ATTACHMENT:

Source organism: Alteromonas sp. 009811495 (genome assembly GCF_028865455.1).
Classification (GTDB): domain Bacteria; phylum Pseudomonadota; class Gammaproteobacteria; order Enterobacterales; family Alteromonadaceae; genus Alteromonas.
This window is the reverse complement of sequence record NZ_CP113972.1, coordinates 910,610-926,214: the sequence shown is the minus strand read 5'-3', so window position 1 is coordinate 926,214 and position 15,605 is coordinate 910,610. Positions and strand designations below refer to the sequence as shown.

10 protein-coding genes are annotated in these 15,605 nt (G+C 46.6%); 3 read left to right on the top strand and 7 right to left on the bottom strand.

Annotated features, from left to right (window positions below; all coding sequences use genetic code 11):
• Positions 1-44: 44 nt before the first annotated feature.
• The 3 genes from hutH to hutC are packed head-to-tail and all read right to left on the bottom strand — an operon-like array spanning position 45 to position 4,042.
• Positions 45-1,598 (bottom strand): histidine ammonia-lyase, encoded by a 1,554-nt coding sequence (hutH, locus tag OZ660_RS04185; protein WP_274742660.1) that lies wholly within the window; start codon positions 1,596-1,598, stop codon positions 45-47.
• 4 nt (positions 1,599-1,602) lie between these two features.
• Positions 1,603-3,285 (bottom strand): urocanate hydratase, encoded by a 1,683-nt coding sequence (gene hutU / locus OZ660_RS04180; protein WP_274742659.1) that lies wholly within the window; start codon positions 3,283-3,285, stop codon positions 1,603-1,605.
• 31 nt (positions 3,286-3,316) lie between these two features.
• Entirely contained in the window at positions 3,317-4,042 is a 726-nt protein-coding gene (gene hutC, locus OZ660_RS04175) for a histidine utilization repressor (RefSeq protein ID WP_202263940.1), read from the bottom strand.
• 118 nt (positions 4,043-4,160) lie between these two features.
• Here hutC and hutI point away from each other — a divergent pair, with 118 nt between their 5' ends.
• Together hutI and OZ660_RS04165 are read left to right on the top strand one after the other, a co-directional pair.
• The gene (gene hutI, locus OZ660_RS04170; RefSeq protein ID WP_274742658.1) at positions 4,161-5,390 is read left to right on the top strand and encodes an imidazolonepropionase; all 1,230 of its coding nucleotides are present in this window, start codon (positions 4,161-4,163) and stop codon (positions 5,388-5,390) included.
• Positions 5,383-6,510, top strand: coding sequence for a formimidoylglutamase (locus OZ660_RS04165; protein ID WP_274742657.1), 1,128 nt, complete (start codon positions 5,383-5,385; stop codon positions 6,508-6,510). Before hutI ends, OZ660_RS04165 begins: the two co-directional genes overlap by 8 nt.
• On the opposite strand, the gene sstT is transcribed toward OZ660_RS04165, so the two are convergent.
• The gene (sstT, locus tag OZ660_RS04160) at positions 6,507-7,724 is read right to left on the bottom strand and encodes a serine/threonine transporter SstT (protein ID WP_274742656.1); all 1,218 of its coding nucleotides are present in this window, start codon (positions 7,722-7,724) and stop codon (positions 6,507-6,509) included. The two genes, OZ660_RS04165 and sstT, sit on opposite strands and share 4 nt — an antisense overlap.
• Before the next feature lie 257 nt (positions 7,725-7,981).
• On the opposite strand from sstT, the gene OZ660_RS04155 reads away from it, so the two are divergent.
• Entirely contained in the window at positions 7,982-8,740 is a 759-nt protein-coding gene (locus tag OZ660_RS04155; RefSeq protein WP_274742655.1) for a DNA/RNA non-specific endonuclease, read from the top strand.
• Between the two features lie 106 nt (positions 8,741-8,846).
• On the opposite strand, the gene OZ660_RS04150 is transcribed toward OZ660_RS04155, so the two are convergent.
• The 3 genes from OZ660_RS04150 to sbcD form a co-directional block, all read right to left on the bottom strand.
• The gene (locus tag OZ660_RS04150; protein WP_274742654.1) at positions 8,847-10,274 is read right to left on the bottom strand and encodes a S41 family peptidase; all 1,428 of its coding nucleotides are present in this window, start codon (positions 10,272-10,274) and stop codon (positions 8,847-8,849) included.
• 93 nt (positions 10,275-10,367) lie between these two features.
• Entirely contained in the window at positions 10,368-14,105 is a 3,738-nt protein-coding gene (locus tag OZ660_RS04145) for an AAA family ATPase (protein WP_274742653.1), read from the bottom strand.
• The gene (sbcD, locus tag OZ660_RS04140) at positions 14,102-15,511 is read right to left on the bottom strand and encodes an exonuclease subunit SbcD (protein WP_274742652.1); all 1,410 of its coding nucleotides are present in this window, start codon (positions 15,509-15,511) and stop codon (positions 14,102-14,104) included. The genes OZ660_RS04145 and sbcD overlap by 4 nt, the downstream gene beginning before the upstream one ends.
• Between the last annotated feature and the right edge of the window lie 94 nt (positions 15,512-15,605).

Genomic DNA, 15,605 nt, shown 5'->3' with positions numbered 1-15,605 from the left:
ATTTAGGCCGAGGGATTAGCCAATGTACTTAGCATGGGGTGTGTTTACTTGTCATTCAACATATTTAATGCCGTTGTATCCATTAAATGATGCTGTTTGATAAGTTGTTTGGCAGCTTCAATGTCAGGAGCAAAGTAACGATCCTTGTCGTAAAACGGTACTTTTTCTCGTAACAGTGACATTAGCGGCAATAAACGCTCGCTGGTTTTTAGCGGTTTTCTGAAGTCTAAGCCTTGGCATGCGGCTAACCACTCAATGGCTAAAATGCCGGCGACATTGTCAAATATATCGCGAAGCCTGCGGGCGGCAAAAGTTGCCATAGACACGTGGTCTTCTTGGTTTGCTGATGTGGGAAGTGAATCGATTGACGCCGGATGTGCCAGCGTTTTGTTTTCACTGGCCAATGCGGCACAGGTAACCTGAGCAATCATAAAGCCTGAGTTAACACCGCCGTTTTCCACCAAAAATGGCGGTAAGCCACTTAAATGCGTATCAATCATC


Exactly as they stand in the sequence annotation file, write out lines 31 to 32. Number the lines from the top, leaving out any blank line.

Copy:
Genomic DNA, 15,605 nt, shown 5'->3' with positions numbered 1-15,605 from the left:
ATTTAGGCCGAGGGATTAGCCAATGTACTTAGCATGGGGTGTGTTTACTTGTCATTCAACATATTTAATGCCGTTGTATCCATTAAATGATGCTGTTTGATAAGTTGTTTGGCAGCTTCAATGTCAGGAGCAAAGTAACGATCCTTGTCGTAAAACGGTACTTTTTCTCGTAACAGTGACATTAGCGGCAATAAACGCTCGCTGGTTTTTAGCGGTTTTCTGAAGTCTAAGCCTTGGCATGCGGCTAACCACTCAATGGCTAAAATGCCGGCGACATTGTCAAATATATCGCGAAGCCTGCGGGCGGCAAAAGTTGCCATAGACACGTGGTCTTCTTGGTTTGCTGATGTGGGAAGTGAATCGATTGACGCCGGATGTGCCAGCGTTTTGTTTTCACTGGCCAATGCGGCACAGGTAACCTGAGCAATCATAAAGCCTGAGTTAACACCGCCGTTTTCCACCAAAAATGGCGGTAAGCCACTTAAATGCGTATCAATCATC